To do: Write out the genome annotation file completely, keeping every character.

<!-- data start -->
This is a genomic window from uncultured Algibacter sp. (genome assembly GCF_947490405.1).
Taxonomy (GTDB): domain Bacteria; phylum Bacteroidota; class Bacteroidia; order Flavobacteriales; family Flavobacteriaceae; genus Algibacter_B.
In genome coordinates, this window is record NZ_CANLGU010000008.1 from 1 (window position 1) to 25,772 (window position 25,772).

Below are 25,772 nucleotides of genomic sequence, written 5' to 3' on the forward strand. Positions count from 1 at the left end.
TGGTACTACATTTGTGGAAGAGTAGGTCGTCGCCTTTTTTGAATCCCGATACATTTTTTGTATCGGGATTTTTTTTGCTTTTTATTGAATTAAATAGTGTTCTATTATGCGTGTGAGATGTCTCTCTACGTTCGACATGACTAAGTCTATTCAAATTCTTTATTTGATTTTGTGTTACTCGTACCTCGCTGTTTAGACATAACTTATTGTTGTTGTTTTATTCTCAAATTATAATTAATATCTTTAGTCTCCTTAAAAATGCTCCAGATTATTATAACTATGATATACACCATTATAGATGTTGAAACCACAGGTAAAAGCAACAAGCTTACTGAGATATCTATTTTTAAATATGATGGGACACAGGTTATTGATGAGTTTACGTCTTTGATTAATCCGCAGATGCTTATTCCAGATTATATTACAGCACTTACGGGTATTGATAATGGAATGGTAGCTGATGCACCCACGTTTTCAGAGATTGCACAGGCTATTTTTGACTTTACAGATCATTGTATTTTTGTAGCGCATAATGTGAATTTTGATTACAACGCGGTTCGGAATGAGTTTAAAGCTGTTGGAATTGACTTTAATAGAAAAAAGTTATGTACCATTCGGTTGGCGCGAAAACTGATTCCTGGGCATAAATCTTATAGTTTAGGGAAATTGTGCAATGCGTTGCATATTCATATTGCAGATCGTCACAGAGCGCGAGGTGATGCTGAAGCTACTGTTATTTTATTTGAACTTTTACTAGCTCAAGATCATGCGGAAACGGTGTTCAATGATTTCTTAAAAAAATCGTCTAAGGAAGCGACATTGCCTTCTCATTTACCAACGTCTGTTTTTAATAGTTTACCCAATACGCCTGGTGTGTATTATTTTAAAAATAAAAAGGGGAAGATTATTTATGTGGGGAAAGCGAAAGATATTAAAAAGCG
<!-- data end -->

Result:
This is a genomic window from uncultured Algibacter sp. (genome assembly GCF_947490405.1).
Taxonomy (GTDB): domain Bacteria; phylum Bacteroidota; class Bacteroidia; order Flavobacteriales; family Flavobacteriaceae; genus Algibacter_B.
In genome coordinates, this window is record NZ_CANLGU010000008.1 from 1 (window position 1) to 25,772 (window position 25,772).

Below are 25,772 nucleotides of genomic sequence, written 5' to 3' on the forward strand. Positions count from 1 at the left end.
TGGTACTACATTTGTGGAAGAGTAGGTCGTCGCCTTTTTTGAATCCCGATACATTTTTTGTATCGGGATTTTTTTTGCTTTTTATTGAATTAAATAGTGTTCTATTATGCGTGTGAGATGTCTCTCTACGTTCGACATGACTAAGTCTATTCAAATTCTTTATTTGATTTTGTGTTACTCGTACCTCGCTGTTTAGACATAACTTATTGTTGTTGTTTTATTCTCAAATTATAATTAATATCTTTAGTCTCCTTAAAAATGCTCCAGATTATTATAACTATGATATACACCATTATAGATGTTGAAACCACAGGTAAAAGCAACAAGCTTACTGAGATATCTATTTTTAAATATGATGGGACACAGGTTATTGATGAGTTTACGTCTTTGATTAATCCGCAGATGCTTATTCCAGATTATATTACAGCACTTACGGGTATTGATAATGGAATGGTAGCTGATGCACCCACGTTTTCAGAGATTGCACAGGCTATTTTTGACTTTACAGATCATTGTATTTTTGTAGCGCATAATGTGAATTTTGATTACAACGCGGTTCGGAATGAGTTTAAAGCTGTTGGAATTGACTTTAATAGAAAAAAGTTATGTACCATTCGGTTGGCGCGAAAACTGATTCCTGGGCATAAATCTTATAGTTTAGGGAAATTGTGCAATGCGTTGCATATTCATATTGCAGATCGTCACAGAGCGCGAGGTGATGCTGAAGCTACTGTTATTTTATTTGAACTTTTACTAGCTCAAGATCATGCGGAAACGGTGTTCAATGATTTCTTAAAAAAATCGTCTAAGGAAGCGACATTGCCTTCTCATTTACCAACGTCTGTTTTTAATAGTTTACCCAATACGCCTGGTGTGTATTATTTTAAAAATAAAAAGGGGAAGATTATTTATGTGGGGAAAGCGAAAGATATTAAAAAGCG